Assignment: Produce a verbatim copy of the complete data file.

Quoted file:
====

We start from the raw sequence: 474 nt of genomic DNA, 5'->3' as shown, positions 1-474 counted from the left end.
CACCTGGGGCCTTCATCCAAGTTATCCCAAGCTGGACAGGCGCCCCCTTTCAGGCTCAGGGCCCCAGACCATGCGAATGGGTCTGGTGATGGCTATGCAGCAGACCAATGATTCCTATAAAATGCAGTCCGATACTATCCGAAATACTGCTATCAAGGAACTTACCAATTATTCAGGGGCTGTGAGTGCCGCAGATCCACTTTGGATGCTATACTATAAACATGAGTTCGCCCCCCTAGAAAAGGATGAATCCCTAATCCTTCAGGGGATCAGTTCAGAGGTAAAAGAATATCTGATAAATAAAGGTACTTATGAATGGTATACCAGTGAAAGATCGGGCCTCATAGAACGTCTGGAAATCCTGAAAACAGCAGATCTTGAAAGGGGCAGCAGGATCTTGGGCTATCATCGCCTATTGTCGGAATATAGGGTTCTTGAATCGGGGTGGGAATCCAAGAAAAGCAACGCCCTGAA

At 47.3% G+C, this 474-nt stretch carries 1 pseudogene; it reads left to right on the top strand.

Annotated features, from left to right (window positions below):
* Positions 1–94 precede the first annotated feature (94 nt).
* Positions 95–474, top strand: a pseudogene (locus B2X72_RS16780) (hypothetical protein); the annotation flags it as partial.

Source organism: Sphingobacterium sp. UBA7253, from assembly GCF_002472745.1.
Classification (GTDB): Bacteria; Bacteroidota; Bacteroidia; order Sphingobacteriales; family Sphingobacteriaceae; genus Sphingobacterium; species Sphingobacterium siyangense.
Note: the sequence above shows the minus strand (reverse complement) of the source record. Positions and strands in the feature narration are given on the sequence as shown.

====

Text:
We start from the raw sequence: 474 nt of genomic DNA, 5'->3' as shown, positions 1-474 counted from the left end.
CACCTGGGGCCTTCATCCAAGTTATCCCAAGCTGGACAGGCGCCCCCTTTCAGGCTCAGGGCCCCAGACCATGCGAATGGGTCTGGTGATGGCTATGCAGCAGACCAATGATTCCTATAAAATGCAGTCCGATACTATCCGAAATACTGCTATCAAGGAACTTACCAATTATTCAGGGGCTGTGAGTGCCGCAGATCCACTTTGGATGCTATACTATAAACATGAGTTCGCCCCCCTAGAAAAGGATGAATCCCTAATCCTTCAGGGGATCAGTTCAGAGGTAAAAGAATATCTGATAAATAAAGGTACTTATGAATGGTATACCAGTGAAAGATCGGGCCTCATAGAACGTCTGGAAATCCTGAAAACAGCAGATCTTGAAAGGGGCAGCAGGATCTTGGGCTATCATCGCCTATTGTCGGAATATAGGGTTCTTGAATCGGGGTGGGAATCCAAGAAAAGCAACGCCCTGAA

At 47.3% G+C, this 474-nt stretch carries 1 pseudogene; it reads left to right on the top strand.

Annotated features, from left to right (window positions below):
* Positions 1–94 precede the first annotated feature (94 nt).
* Positions 95–474, top strand: a pseudogene (locus B2X72_RS16780) (hypothetical protein); the annotation flags it as partial.

Source organism: Sphingobacterium sp. UBA7253, from assembly GCF_002472745.1.
Classification (GTDB): Bacteria; Bacteroidota; Bacteroidia; order Sphingobacteriales; family Sphingobacteriaceae; genus Sphingobacterium; species Sphingobacterium siyangense.
Note: the sequence above shows the minus strand (reverse complement) of the source record. Positions and strands in the feature narration are given on the sequence as shown.